Turkey should drop ‘trumped up’ terror charges in trials of two journalists – CPJ
Turkish authorities should drop all charges against two journalists who worked for Kurdish news outlets and release them from prison, New York-based advocacy group the Committee to Protect Journalists (CPJ) said ahead of their trials this week.
Rawin Sterk, a reporter at the Iraqi Kurdish news outlet Rudaw, is due to appear in a Turkish court on Wednesday on charges of membership of a terrorist organisation after being held in pre-trial detention since February.
The trial of photographer Selman Keleş, who was working for the now-shuttered Dicle News Agency, will continue with another court hearing on Thursday. Keleş is facing the same charges as Sterk in a case that began in 2017, the CPJ said on Monday.
Turkey “should drop all charges against journalists Rawin Sterk and Selman Keleş, release Sterk from prison, and cease filing bogus terrorism charges against the press,” the CPJ said in a statement.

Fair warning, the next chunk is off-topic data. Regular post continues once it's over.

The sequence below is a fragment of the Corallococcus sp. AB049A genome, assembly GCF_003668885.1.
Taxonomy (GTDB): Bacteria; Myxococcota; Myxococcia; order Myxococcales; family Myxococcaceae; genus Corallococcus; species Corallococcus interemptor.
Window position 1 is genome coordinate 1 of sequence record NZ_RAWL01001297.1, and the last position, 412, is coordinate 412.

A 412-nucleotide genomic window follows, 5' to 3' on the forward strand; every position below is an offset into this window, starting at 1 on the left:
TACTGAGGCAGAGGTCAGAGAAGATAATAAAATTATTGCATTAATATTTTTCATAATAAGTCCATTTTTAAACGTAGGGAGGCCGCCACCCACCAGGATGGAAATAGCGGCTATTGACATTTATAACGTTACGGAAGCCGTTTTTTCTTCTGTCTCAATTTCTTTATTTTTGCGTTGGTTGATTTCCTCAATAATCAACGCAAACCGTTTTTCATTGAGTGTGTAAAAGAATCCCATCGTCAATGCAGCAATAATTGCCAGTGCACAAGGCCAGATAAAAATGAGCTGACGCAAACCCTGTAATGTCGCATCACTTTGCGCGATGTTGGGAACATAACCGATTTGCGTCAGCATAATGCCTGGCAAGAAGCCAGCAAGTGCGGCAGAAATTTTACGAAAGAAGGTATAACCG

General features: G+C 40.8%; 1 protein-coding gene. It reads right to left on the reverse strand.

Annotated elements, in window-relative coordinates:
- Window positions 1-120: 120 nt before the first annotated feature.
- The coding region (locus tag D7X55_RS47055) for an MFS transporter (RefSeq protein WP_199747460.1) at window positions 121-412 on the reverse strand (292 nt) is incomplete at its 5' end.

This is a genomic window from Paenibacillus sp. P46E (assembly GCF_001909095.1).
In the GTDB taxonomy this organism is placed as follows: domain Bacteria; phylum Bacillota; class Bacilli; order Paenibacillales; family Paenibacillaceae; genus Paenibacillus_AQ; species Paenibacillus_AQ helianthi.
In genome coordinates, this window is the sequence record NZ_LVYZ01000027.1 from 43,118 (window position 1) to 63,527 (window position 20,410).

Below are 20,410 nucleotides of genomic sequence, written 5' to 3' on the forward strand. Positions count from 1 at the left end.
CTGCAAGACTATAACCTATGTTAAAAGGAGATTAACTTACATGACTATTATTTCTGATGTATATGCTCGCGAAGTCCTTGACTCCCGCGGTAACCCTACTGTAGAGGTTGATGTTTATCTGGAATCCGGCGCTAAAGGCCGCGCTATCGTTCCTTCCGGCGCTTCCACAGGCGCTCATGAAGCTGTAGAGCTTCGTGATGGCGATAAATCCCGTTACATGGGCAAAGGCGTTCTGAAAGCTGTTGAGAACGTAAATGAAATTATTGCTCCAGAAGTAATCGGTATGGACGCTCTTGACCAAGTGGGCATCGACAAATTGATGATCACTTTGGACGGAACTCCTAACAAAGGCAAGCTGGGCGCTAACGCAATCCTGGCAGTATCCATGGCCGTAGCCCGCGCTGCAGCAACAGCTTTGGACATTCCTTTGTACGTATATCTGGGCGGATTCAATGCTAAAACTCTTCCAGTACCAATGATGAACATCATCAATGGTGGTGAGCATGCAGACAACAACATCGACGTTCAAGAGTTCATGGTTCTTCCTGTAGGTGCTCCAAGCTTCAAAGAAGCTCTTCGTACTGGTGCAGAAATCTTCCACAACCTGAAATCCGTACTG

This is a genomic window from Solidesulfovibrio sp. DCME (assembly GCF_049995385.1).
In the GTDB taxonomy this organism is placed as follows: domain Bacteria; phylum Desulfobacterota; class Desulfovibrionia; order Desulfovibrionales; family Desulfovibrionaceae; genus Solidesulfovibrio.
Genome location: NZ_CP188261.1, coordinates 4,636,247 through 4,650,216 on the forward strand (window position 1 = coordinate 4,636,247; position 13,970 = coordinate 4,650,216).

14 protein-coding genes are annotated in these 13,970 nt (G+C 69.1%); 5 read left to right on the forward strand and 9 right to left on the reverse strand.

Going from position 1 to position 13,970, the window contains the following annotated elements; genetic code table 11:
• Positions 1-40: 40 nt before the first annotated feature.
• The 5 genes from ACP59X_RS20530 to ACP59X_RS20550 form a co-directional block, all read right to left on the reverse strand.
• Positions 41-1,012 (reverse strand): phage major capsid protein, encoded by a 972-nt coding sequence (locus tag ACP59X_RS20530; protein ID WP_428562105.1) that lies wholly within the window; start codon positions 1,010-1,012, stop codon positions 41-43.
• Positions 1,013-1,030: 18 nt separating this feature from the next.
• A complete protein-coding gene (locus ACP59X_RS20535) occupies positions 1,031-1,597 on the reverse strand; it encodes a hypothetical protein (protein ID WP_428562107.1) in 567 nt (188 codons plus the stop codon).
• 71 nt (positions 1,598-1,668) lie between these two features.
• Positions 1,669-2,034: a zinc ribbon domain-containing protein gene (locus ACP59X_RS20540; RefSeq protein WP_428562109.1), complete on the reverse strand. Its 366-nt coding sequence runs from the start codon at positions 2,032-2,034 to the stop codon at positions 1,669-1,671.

Both journalists are facing up to 10 years in prison for alleged membership of the Kurdistan Worker’s Party (PKK), an outlawed group that has been battling for Kurdish autonomy in Turkey since the 1980s.
The PKK, which says it is in a legitimate struggle on behalf of the Kurds, is designated as a terrorist organisation by Turkey, the United States and the European Union.
The journalists “should never have faced trumped-up terrorism charges for their work,” said CPJ Europe and Central Asia Program Coordinator Gulnoza Said, adding that the charges have been hanging over the journalists for years “thanks to Turkey’s slow and unjust legal system”.
Sterk was detained in late February while covering the movement of Syrian refugees at Turkey’s western border, and was arrested to face charges of terrorist propaganda a week later. The prosecution changed the charges against Sterk to membership of the PKK, citing photographs and videos he had on his electronic devices, his social media posts, and his employment at Rudaw as evidence.
Keleş was detained in March 2017, while he was working on a story he was following in the eastern Van province, on suspicion that he was scouting for a terrorist attack. He was arrested and spent eight months in pre-trial detention but was released in the first hearing of his case.
According to Reporters Without Borders (RSF), there are currently 93 journalists in Turkey’s prisons. Fifty-two journalists were arrested in the first six months of 2020 and 19 were sentenced to jail terms, RSF said.